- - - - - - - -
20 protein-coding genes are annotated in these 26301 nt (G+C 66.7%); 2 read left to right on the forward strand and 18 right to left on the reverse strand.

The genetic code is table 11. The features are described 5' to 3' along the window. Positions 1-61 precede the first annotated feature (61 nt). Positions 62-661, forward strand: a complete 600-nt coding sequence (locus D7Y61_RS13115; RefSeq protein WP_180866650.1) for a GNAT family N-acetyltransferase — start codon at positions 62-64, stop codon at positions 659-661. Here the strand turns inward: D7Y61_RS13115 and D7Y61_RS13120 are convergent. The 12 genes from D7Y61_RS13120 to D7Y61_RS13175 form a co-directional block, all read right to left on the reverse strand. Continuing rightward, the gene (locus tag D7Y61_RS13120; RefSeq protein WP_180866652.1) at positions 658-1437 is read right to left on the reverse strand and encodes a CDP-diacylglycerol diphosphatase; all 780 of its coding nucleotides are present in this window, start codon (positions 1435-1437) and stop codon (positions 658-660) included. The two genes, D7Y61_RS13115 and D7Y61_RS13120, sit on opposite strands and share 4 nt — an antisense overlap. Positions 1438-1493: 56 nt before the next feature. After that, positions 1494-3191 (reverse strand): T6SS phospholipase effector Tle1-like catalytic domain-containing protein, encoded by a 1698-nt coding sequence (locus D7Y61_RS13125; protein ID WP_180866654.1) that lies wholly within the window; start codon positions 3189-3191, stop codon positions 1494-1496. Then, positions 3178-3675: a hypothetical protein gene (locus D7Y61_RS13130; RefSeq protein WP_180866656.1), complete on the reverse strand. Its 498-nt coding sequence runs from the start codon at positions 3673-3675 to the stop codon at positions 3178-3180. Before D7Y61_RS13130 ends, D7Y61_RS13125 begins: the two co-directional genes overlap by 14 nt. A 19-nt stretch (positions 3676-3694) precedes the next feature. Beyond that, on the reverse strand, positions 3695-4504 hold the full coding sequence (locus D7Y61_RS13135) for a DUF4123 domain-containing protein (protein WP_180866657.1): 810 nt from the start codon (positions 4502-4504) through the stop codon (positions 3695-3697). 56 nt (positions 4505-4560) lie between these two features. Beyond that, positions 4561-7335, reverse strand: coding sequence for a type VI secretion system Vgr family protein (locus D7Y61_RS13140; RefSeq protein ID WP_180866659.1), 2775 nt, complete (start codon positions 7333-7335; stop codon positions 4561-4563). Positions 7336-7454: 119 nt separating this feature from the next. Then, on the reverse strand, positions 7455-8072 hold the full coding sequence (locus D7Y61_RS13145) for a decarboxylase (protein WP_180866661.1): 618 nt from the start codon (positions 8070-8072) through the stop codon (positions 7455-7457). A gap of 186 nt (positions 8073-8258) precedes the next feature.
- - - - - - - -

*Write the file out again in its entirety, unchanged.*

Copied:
20 protein-coding genes are annotated in these 26301 nt (G+C 66.7%); 2 read left to right on the forward strand and 18 right to left on the reverse strand.

The genetic code is table 11. The features are described 5' to 3' along the window. Positions 1-61 precede the first annotated feature (61 nt). Positions 62-661, forward strand: a complete 600-nt coding sequence (locus D7Y61_RS13115; RefSeq protein WP_180866650.1) for a GNAT family N-acetyltransferase — start codon at positions 62-64, stop codon at positions 659-661. Here the strand turns inward: D7Y61_RS13115 and D7Y61_RS13120 are convergent. The 12 genes from D7Y61_RS13120 to D7Y61_RS13175 form a co-directional block, all read right to left on the reverse strand. Continuing rightward, the gene (locus tag D7Y61_RS13120; RefSeq protein WP_180866652.1) at positions 658-1437 is read right to left on the reverse strand and encodes a CDP-diacylglycerol diphosphatase; all 780 of its coding nucleotides are present in this window, start codon (positions 1435-1437) and stop codon (positions 658-660) included. The two genes, D7Y61_RS13115 and D7Y61_RS13120, sit on opposite strands and share 4 nt — an antisense overlap. Positions 1438-1493: 56 nt before the next feature. After that, positions 1494-3191 (reverse strand): T6SS phospholipase effector Tle1-like catalytic domain-containing protein, encoded by a 1698-nt coding sequence (locus D7Y61_RS13125; protein ID WP_180866654.1) that lies wholly within the window; start codon positions 3189-3191, stop codon positions 1494-1496. Then, positions 3178-3675: a hypothetical protein gene (locus D7Y61_RS13130; RefSeq protein WP_180866656.1), complete on the reverse strand. Its 498-nt coding sequence runs from the start codon at positions 3673-3675 to the stop codon at positions 3178-3180. Before D7Y61_RS13130 ends, D7Y61_RS13125 begins: the two co-directional genes overlap by 14 nt. A 19-nt stretch (positions 3676-3694) precedes the next feature. Beyond that, on the reverse strand, positions 3695-4504 hold the full coding sequence (locus D7Y61_RS13135) for a DUF4123 domain-containing protein (protein WP_180866657.1): 810 nt from the start codon (positions 4502-4504) through the stop codon (positions 3695-3697). 56 nt (positions 4505-4560) lie between these two features. Beyond that, positions 4561-7335, reverse strand: coding sequence for a type VI secretion system Vgr family protein (locus D7Y61_RS13140; RefSeq protein ID WP_180866659.1), 2775 nt, complete (start codon positions 7333-7335; stop codon positions 4561-4563). Positions 7336-7454: 119 nt separating this feature from the next. Then, on the reverse strand, positions 7455-8072 hold the full coding sequence (locus D7Y61_RS13145) for a decarboxylase (protein WP_180866661.1): 618 nt from the start codon (positions 8070-8072) through the stop codon (positions 7455-7457). A gap of 186 nt (positions 8073-8258) precedes the next feature.